Please note that the deadline for certain widows of U.S. citizens (married less than 2 years and whose spouse died before October 28, 2009) filing I-360 self-petitions is October 28, 2011. If you do not yet have your green card, and you are a widow(er) of a U.S. citizen married less than two years, please seek immigration counsel immediately! Read the Press release to the right for more detailed information about the deadline. Widow(er)s who are residing abroad are being advised by some U.S. Consulates and Embassies to file the I-360 petition with USCIS, despite USCIS instructions advising to file with the Consulate. I have confirmed today, Oct. 20, 2011, with one USCIS office abroad that consulates and Embassies MUST accept a properly signed I-360 with proper filing fee. The shifting of I-130 petitions to the USCIS offices in the U.S. does not affect I-360 petitions. Also, the date the petition is received, with proper signature and fee, counts as properly filed, regardless of whether or not it is with the Consulate or the appropriate USCIS office. See: 8 CFR 204.1(d) A petition shall be considered properly filed if (1) it is signed by the petitioner, and (2) a fee has been received by the Service office or United States Consular office having jurisdiction.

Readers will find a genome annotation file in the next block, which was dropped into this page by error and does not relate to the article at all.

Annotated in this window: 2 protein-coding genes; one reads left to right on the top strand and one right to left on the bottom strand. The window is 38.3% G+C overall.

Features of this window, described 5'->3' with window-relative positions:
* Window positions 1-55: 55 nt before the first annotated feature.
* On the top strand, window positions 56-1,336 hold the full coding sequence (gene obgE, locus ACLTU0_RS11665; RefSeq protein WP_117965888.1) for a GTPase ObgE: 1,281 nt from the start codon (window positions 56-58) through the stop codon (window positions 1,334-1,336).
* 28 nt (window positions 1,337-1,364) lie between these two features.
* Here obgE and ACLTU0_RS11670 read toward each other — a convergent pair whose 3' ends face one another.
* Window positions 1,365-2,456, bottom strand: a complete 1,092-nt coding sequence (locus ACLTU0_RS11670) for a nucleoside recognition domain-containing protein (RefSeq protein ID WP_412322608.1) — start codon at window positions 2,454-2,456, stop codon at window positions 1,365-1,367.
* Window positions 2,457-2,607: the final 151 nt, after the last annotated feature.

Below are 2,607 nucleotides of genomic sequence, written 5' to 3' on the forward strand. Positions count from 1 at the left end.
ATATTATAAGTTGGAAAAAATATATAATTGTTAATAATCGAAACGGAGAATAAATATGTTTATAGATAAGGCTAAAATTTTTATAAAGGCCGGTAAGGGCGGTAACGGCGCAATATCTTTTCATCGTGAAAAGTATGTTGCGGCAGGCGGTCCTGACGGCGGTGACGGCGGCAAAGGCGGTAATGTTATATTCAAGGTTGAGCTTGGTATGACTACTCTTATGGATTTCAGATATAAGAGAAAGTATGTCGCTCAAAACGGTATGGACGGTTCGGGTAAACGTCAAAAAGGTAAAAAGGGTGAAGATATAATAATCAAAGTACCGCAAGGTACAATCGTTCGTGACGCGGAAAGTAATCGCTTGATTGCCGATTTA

If you are the widow(er) of a U.S. citizen, a recent change in the law may affect your ability to immigrate. Section 568(c) of Public Law 111-83 amended the Immigration and Nationality Act so that you may be eligible to immigrate, even if you and your deceased spouse were married for less than 2 years when your spouse died. This change took effect on October 28, 2009, when the President signed the new law. As a result, you may now file Form I-360 for Special immigrant classification as a widow/widower, even if you were married less than 2 years when your spouse died.
You must still file your Form I-360 no later than 2 years after the citizen’s death. If your spouse died before October 28, 2009, however, and you were married for less than 2 years, you can file a Form I-360 for Special Immigrant Classification as a widow/widower, so long as you do so no later than October 28, 2011.